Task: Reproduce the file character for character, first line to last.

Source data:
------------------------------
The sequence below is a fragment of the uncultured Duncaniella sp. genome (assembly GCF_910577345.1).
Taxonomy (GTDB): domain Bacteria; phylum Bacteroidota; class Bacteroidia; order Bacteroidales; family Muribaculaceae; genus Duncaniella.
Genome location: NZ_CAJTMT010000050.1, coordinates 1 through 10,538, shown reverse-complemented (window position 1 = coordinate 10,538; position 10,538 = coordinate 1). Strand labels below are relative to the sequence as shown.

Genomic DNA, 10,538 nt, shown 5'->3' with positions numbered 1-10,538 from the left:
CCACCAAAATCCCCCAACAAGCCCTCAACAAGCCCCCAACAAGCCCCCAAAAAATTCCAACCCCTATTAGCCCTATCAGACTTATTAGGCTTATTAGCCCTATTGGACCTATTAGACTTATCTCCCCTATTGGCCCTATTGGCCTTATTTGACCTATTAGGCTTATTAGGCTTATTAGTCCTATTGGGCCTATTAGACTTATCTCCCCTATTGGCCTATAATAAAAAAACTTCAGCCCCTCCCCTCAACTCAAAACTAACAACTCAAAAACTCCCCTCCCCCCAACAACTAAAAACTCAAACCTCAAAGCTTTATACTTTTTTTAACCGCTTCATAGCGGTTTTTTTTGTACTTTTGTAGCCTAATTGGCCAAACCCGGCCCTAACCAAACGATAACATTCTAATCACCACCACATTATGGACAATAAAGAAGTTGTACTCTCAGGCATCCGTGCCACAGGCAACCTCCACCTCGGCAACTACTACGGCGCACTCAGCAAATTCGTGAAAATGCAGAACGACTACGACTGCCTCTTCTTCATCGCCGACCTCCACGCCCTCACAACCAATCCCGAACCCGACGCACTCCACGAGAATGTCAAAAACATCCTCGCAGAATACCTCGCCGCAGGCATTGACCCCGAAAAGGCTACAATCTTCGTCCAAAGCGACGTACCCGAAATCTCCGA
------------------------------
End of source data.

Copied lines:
The sequence below is a fragment of the uncultured Duncaniella sp. genome (assembly GCF_910577345.1).
Taxonomy (GTDB): domain Bacteria; phylum Bacteroidota; class Bacteroidia; order Bacteroidales; family Muribaculaceae; genus Duncaniella.
Genome location: NZ_CAJTMT010000050.1, coordinates 1 through 10,538, shown reverse-complemented (window position 1 = coordinate 10,538; position 10,538 = coordinate 1). Strand labels below are relative to the sequence as shown.

Genomic DNA, 10,538 nt, shown 5'->3' with positions numbered 1-10,538 from the left:
CCACCAAAATCCCCCAACAAGCCCTCAACAAGCCCCCAACAAGCCCCCAAAAAATTCCAACCCCTATTAGCCCTATCAGACTTATTAGGCTTATTAGCCCTATTGGACCTATTAGACTTATCTCCCCTATTGGCCCTATTGGCCTTATTTGACCTATTAGGCTTATTAGGCTTATTAGTCCTATTGGGCCTATTAGACTTATCTCCCCTATTGGCCTATAATAAAAAAACTTCAGCCCCTCCCCTCAACTCAAAACTAACAACTCAAAAACTCCCCTCCCCCCAACAACTAAAAACTCAAACCTCAAAGCTTTATACTTTTTTTAACCGCTTCATAGCGGTTTTTTTTGTACTTTTGTAGCCTAATTGGCCAAACCCGGCCCTAACCAAACGATAACATTCTAATCACCACCACATTATGGACAATAAAGAAGTTGTACTCTCAGGCATCCGTGCCACAGGCAACCTCCACCTCGGCAACTACTACGGCGCACTCAGCAAATTCGTGAAAATGCAGAACGACTACGACTGCCTCTTCTTCATCGCCGACCTCCACGCCCTCACAACCAATCCCGAACCCGACGCACTCCACGAGAATGTCAAAAACATCCTCGCAGAATACCTCGCCGCAGGCATTGACCCCGAAAAGGCTACAATCTTCGTCCAAAGCGACGTACCCGAAATCTCCGA